Third-episode verdict: Riverdale (US: The CW; UK: Netflix)

The BarrometerA Barrometer rating of 2

In the US: Thursdays, 9/8c, The CW
In the UK: Available on Netflix. New episode every Friday

Which would you rather make: the next Twin Peaks or the next Smallville? It’s not as easy a choice as you might think. Sure, Twin Peaks is revered enough that it’s coming back after 25 years and it gets mentioned in all manner of “Top n shows in TV history” lists whereas Smallville never won and never will win any critics awards for its fine storytelling. But Smallville also lasted a record-breaking 10 seasons to become the longest-running North American science-fiction series, whereas Twin Peaks never even made it to three.

In its first episode, Riverdale seemed to be aiming to be the new Twin Peaks. A reimagining of the long-lasting American comic book Archie set in a genial small town, complete with a classic love triangle in the form of swell guy and gals Archie, Veronica and Betty, Riverdale updated it, put new spins on all the old characters and then threw in a murder-mystery for luck. Replete with ravishing visuals and smart dialogue, it gave younger and older viewers plenty to enjoy, including thrills and excitement, without sacrificing the comic’s generally genial atmosphere.

Since then, the show has started to change into something a bit more conventional and ‘teenish’. Episode two occupied a halfway house between the old aesthetic and the new aesthetic, with the show trying to be both a dark murder mystery and a full-on comedy and not quite working as it shifted between tones. Nevertheless, the bonding between Betty and Veronica was well executed and the dialogue maintained its smartness, at least. And, of course, we got Jossy and the Pussycats singing their own version of classic The Archies song ‘Sugar, Sugar’:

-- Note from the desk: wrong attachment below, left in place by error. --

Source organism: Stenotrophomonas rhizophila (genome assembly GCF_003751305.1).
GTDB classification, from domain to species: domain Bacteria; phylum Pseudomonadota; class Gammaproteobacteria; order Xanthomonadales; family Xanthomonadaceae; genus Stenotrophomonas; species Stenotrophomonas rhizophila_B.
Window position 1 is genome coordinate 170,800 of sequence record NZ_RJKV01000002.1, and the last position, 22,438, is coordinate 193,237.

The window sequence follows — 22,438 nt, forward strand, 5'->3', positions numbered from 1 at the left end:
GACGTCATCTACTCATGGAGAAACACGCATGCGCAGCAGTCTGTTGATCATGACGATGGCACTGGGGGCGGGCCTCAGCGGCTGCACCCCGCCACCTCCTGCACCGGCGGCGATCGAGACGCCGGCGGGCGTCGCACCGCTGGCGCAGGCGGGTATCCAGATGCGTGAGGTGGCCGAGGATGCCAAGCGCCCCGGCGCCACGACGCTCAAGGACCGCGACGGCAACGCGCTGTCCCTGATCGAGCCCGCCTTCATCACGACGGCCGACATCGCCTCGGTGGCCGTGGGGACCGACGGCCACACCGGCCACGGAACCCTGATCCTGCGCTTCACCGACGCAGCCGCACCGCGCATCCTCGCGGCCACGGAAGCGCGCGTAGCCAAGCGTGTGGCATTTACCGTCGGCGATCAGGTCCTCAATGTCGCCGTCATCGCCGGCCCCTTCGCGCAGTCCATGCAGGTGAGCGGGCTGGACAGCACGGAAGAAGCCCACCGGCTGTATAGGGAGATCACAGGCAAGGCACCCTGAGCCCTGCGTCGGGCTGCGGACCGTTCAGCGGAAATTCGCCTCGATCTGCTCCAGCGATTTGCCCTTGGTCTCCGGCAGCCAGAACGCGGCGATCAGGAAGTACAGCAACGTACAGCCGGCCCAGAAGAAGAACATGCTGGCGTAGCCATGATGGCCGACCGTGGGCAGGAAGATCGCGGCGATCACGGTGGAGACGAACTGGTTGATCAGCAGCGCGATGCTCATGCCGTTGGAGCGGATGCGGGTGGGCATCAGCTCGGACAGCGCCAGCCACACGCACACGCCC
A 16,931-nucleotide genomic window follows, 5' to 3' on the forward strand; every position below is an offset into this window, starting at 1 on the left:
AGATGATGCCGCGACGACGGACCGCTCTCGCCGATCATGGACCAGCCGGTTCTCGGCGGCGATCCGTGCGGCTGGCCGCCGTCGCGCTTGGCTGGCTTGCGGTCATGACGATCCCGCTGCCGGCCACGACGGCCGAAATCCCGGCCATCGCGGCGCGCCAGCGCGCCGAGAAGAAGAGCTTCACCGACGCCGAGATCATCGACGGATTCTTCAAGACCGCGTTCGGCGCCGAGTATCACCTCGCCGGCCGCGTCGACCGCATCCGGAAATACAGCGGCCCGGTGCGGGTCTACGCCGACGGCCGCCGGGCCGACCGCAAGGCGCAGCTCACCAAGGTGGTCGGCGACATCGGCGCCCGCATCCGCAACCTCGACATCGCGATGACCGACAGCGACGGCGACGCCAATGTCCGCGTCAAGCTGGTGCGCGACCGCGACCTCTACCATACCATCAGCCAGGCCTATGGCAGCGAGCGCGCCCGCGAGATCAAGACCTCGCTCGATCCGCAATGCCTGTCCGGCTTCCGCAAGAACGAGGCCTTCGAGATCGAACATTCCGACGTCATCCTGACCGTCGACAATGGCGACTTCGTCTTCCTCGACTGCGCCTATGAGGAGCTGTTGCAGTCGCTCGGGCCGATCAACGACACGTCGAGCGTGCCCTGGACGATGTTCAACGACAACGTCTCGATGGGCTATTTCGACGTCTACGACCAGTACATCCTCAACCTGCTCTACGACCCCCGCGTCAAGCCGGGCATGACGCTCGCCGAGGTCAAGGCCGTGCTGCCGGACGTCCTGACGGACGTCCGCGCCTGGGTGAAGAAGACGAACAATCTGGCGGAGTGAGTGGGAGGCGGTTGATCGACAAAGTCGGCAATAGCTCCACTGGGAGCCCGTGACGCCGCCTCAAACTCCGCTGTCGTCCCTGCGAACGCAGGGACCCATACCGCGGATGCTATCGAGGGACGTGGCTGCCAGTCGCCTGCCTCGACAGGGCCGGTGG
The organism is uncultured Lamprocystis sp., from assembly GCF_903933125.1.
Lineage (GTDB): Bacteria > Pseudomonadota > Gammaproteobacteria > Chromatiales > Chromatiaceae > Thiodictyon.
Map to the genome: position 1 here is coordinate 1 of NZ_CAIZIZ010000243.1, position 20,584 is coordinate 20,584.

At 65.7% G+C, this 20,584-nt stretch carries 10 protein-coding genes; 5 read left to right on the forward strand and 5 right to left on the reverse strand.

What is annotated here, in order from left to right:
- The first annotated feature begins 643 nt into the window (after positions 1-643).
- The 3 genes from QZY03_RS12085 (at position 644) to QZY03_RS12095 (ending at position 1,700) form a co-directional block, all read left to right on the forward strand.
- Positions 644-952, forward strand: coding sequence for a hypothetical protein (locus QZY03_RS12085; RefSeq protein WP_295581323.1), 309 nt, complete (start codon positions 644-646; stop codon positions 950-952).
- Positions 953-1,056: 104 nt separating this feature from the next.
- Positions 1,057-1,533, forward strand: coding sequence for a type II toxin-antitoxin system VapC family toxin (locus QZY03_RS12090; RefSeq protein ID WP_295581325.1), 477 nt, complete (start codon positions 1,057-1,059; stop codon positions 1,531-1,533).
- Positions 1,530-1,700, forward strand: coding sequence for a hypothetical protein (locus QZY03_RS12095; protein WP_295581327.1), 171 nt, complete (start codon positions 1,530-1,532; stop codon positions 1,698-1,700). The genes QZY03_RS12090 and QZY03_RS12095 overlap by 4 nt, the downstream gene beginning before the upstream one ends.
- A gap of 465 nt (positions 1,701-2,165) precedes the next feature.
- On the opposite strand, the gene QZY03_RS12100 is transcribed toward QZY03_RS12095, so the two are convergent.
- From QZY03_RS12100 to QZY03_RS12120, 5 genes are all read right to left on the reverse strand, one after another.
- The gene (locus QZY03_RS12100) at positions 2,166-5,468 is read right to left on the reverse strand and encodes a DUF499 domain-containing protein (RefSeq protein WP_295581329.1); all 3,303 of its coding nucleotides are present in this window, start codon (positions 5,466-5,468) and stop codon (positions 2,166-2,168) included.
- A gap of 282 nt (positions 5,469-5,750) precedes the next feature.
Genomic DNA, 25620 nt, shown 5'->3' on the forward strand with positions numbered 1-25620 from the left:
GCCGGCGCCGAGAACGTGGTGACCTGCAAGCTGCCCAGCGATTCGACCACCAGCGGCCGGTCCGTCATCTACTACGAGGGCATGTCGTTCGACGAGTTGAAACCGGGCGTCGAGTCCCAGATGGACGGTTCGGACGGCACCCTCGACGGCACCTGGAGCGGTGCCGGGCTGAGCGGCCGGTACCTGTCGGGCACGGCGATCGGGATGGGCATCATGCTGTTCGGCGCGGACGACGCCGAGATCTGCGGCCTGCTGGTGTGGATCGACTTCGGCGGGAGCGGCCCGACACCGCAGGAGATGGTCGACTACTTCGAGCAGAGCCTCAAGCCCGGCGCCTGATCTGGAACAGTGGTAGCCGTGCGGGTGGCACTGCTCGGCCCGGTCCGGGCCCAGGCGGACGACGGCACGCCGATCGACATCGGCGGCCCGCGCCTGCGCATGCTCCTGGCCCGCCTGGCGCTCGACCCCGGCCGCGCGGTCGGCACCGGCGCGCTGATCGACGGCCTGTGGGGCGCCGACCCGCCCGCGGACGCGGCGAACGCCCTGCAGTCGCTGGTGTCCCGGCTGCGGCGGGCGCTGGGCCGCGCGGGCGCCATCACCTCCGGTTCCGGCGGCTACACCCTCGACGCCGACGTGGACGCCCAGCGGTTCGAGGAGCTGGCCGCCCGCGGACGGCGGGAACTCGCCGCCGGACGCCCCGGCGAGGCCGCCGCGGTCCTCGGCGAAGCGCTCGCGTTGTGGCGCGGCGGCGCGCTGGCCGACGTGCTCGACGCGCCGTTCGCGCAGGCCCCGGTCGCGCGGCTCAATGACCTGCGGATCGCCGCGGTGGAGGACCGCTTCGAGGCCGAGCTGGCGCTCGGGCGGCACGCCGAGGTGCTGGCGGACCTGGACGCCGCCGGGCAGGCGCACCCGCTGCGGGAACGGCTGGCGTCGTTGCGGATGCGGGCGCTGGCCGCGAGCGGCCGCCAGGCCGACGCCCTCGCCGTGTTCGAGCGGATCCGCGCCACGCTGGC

Episode three continued the descent in quality by being a modern-day “Very Special Episode” about slut-shaming that decided to take in Wild Things along the way for no well defined reason. Smartness and sassiness generally went down a hole, and the need for the very white Archie’s musical ambitions to bear fruit via the all-black, all-female Josie and the Pussycats led to a nails-on-chalkboard attempt to square that particular circle… as well as yet another musical number in the style of Smallville‘s frequent trips to ‘the Talon’.

Riverdale‘s not entirely lost sight of its original ambitions and episode three has the rather marvellous suggestion that sweet as apple pie Betty might have multiple personality disorder and could even be her own crazy (murderous) twin sister, Polly. But the adults have stopped being adult and have started to become cliched, and the murder-mystery side of things has become more than a little silly. Coupled with the continuing inappropriate and probably illegal relationship between Archie and his music teacher, where it’s hard to tell which is the adult and which is the child, and it’s all starting to feel far less promising than when it started.

There could still be plenty of mileage in Riverdale – after all, not every episode of Twin Peaks was a classic, let alone Smallville. It’s still got a winning cast and a reasonably strong foundation. It just needs to decide what it wants to do in life.